Immediate action is required to ensure that a growing shortage of community pharmacists does not impact upon patients. The Irish Pharmacy Union (IPU) has warned that attracting and retaining young community pharmacists has become increasingly difficult throughout the pandemic, which if it continues, could impact the accessibility of pharmacy services in future. Outlining the challenges faced by the sector, IPU Secretary General Darragh O’Loughlin said: “Today, approximately 3,800 community pharmacists work in over 1,900 pharmacies across the country. They play an increasingly vital role at the frontline of healthcare in Irish communities and are Ireland’s most trusted and most accessible healthcare professionals. However, it is becoming increasingly difficult for community pharmacies to attract and retain young pharmacists into the sector. If this is allowed to develop, it could impact on patient care in the future.”
There are several causes for this shortage, according to Mr O’Loughlin. “Most fundamentally, Ireland does not train enough pharmacists. There are currently only 240 places in pharmacy third-level courses, which is insufficient to meet employment needs. Community pharmacies also face increasing competition for graduates from other sectors, such as clinical roles within the HSE and research positions in pharmaceutical companies. “Pharmacies are not like most businesses,” he continued. “If there is no pharmacist available or present, a pharmacy is legally not allowed to open its doors. The sector is now beginning to feel a real pinch due to this shortage. “If this situation is not addressed by the Government and industry together, there could be challenges down the line for patients. This could include shorter opening hours, closures on weekends and bank holidays, or pharmacies withdrawing ancillary medicine support services, such as dose administration aids. Nobody wants to see this happen, which is why action is needed today.”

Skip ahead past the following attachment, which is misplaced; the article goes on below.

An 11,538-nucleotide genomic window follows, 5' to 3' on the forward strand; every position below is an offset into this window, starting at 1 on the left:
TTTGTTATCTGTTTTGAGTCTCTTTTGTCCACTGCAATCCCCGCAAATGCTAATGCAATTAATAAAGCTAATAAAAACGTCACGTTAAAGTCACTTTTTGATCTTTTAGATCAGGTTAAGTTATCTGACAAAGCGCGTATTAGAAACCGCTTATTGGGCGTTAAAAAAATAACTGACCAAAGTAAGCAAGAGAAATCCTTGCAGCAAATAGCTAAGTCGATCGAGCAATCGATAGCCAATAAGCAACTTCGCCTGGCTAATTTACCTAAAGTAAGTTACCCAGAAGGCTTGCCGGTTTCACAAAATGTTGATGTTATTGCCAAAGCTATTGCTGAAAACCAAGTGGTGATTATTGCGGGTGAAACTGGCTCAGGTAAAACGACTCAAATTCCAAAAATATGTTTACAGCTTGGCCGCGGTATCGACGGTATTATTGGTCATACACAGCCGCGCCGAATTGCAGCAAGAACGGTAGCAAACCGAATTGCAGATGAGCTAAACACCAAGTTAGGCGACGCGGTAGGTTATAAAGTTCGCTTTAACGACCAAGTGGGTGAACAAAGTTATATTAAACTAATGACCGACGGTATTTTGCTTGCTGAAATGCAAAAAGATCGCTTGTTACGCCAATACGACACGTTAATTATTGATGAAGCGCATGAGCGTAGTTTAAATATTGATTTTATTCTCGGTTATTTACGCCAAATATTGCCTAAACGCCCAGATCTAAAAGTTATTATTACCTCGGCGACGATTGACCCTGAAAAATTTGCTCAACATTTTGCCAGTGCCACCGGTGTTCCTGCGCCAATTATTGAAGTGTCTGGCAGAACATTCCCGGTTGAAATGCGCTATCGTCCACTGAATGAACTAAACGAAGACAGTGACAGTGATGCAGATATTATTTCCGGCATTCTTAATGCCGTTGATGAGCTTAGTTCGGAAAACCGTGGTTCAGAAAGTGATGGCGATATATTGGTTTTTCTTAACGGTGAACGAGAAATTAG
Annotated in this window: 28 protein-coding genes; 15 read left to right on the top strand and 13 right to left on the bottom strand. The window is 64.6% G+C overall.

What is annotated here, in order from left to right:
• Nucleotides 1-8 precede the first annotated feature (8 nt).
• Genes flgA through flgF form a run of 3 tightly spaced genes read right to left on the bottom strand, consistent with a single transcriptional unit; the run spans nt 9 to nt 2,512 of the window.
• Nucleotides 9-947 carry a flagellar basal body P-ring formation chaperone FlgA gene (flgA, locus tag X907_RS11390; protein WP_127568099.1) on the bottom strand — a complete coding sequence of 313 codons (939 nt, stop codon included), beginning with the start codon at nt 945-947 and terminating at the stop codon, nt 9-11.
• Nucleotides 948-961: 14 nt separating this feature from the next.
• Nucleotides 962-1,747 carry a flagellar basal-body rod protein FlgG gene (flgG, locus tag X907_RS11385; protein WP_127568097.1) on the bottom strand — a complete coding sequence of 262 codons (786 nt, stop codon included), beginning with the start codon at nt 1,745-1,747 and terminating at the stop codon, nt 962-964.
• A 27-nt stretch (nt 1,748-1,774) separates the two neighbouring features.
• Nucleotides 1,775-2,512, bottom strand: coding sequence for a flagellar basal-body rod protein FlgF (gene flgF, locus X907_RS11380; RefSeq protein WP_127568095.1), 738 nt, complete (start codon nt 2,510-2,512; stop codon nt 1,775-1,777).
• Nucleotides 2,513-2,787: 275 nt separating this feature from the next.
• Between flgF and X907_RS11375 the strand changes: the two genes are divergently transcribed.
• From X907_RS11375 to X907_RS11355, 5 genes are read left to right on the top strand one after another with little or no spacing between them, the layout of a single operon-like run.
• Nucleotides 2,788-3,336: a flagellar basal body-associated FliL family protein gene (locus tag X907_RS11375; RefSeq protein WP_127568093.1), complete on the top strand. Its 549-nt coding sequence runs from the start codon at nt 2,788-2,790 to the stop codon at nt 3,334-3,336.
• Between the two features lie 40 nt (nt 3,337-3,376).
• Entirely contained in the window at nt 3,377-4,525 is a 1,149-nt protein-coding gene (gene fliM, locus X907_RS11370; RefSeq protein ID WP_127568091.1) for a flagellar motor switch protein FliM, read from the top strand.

The long-term solution, according to the union, is education: “We have outsourced our education of pharmacists to the UK for too long. The newly-formed Department of Further and Higher Education, Research, Innovation and Science must play a role Growing shortage of community pharmacists ‘must be addressed’ PHARMACY STAFFING in supporting an increase of places for pharmacy education — it is essential to 21st Century healthcare. “It takes five years to train a pharmacist, so this won’t be an overnight solution, but it is a long-term imperative. We have sought a meeting with the Minister for Further and Higher Education, Simon Harris, to discuss how the broader pharmaceutical sector might support an expansion in the number of student places available to study pharmacy in Ireland. “More immediately, we have to make it as easy as possible for appropriately-trained pharmacists from non-EU countries to relocate and work in Ireland. The IPU has raised this issue with the Department of Enterprise, Trade and Employment and the Pharmaceutical Society of Ireland, and we hope that progress can be made in this regard.”
The HSE and Government could also assist in making the role of community pharmacist more attractive to pharmacy graduates, Mr O’Loughlin stated. “Research commissioned by the IPU identified excessive red tape, administration and bureaucracy as among the biggest drawbacks to a career in community pharmacy — 98 per cent of pharmacists now feel they spend too much time on paperwork, which means not enough time helping patients. “Implementing e-health initiatives, such as fully-integrated electronic prescribing and electronic health records, would eliminate much of this burden. Ultimately, the most significant change would be to follow through on the long-standing commitment to expand the role of community pharmacies. Expanding the range of healthcare services pharmacies can provide to patients would make this a more rewarding and attractive profession for highly-skilled pharmacy graduates. This would help patients, the health system and the pharmacy sector in equal measure.” The IPU said it has called on Ministers Donnelly and Harris to work with them to develop a plan to ensure an adequate supply of community pharmacists to meet the needs of the Irish public and the health system, now and into the future.